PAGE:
For the latest on next week's storm, monitor my Facebook Page, our Hurricane Center for Sandy's track, and watch our news story and blogs, many of whom are talking about the storm. See also my blog from Monday talking about historical precedents to October "superstorms."
A morning forecast model image gave every meteorologist who saw it a sick feeling in their gut:
What it showed was a 932mb (Strong Category 4) Hurricane plowing into the mid-Atlantic coast, like nothing seen in modern history. If that were to hit at that strength, it would break low pressure records across the mid-Atlantic; major damage would be widespread.
But how likely is that as a solution? Historically speaking, not very. The map below shows the tracks of all storms (that once were hurricanes) in October, November and December since 1900. None of these storms made landfall in the Northeast. (Henry found an (Extra) Tropical Storm that followed a similar track in 1923).
Furthermore, no Oct/Nov/Dec storm that had ever reached Category 3 has made landfall north of North Carolina* since 1900 (source; shown below) - in fact no storm in any month after 1900 has maintained at least Cat 3 status anywhere close to the NE coast, except for Esther in 1961. *I had erroneously said "Florida" before; there was one storm, Hazel in 1954, which made landfall north of Florida - near the NC/SC border.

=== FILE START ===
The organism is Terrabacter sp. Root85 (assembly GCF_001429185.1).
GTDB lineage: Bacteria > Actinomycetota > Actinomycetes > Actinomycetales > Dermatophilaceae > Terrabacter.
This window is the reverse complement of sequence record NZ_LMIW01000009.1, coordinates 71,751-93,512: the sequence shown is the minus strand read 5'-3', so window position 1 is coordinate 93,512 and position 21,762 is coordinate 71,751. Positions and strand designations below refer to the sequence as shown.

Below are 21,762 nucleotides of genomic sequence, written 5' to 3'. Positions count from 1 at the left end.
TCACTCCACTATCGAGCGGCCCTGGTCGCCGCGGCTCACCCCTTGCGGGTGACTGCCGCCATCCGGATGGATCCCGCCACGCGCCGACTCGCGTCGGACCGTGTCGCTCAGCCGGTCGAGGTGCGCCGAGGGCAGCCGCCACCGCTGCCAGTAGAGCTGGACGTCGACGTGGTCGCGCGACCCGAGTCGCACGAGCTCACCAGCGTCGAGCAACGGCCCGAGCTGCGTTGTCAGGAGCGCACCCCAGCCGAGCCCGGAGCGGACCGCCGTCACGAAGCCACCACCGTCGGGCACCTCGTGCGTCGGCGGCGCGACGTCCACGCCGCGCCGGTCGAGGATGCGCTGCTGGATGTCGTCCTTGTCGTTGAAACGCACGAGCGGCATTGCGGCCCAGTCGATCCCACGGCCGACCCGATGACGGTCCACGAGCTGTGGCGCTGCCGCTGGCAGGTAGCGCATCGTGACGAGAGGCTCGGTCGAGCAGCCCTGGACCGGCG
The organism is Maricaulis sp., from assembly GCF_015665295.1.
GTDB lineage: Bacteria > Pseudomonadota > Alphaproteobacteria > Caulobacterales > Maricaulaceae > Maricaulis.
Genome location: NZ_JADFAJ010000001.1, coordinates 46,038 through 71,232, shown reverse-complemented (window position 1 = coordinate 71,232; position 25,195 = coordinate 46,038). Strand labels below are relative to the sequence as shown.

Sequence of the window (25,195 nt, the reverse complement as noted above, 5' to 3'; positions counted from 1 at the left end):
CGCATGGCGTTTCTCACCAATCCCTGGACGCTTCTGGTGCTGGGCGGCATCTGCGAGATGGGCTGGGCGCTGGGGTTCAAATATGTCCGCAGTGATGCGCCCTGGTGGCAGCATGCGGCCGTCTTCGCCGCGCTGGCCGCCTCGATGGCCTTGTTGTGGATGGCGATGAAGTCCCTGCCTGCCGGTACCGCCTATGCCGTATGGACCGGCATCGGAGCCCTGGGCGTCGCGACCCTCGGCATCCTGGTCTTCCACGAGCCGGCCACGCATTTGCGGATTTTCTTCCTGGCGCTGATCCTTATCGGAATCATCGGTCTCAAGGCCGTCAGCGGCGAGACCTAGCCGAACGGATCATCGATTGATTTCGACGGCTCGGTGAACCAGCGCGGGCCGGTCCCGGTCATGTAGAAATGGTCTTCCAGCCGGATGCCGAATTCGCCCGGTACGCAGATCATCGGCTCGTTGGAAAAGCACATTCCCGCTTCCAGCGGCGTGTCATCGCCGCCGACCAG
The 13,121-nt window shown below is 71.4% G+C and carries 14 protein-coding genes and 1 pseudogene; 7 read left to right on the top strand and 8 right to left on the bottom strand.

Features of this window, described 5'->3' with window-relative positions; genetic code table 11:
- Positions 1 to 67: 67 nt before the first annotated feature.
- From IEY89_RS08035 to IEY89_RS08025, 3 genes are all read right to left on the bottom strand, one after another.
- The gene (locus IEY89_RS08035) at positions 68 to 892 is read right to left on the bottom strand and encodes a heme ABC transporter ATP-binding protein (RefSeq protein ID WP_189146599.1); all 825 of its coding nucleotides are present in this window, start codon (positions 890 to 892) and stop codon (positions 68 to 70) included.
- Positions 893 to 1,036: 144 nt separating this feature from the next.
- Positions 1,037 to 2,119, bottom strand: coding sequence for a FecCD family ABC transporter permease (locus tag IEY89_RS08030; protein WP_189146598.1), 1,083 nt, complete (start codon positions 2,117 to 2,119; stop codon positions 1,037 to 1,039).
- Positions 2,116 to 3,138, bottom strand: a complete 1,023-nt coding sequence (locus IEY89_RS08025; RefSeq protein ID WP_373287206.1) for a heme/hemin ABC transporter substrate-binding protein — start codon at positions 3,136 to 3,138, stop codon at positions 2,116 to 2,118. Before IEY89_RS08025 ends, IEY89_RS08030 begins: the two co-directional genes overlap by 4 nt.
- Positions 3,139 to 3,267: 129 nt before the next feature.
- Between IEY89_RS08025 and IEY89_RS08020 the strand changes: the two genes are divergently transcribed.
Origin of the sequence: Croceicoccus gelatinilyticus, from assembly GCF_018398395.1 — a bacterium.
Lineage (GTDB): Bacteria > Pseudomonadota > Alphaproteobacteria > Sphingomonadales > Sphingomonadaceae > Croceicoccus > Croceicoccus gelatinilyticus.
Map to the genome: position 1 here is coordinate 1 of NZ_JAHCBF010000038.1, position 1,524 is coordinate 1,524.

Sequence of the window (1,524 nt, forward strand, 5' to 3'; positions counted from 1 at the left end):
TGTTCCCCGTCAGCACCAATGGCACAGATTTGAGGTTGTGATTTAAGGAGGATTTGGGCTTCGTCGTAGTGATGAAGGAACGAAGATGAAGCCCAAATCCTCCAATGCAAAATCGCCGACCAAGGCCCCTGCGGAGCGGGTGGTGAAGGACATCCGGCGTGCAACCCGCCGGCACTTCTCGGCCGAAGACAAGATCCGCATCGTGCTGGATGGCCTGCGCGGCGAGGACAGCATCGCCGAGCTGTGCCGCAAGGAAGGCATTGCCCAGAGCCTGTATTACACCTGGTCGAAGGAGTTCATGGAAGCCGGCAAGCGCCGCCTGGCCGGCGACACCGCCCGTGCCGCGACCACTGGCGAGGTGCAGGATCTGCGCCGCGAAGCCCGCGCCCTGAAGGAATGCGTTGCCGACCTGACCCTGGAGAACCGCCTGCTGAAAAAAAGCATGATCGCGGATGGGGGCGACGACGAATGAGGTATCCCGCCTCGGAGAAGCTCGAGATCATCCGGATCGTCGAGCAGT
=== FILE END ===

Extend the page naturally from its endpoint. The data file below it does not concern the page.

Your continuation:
Fortunately, the GFDL model later changed its track to be off the coast, but there are still models showing landfall. Monitor the links at the top of this entry for future information.
The Appalachian mountains won the temperature war yesterday, with readings as high as 90 degrees. Record high temperatures were broken across the region.
Dangerous Cyclone Ita is already stronger than devastating Cyclone Yasi's peak and the storm looks similar to Yasi on satellite.
Severe weather has taken center stage in the news and Social Media this week, owing to severe thunderstorms in western Europe, Argentina and the Philippines.
Dropcam has now added time-lapse capability to their cloud recording... your weather camera at home can now do full-day time-lapses.
This weekend's storm in the Northeast U.S. turned out to be another over-performer for snowfall.
Yesterday's extreme nor'easter fell to 955 mb pressure with the highest waves I've ever seen; winds clocked to 119 mph, but was that reading accurate?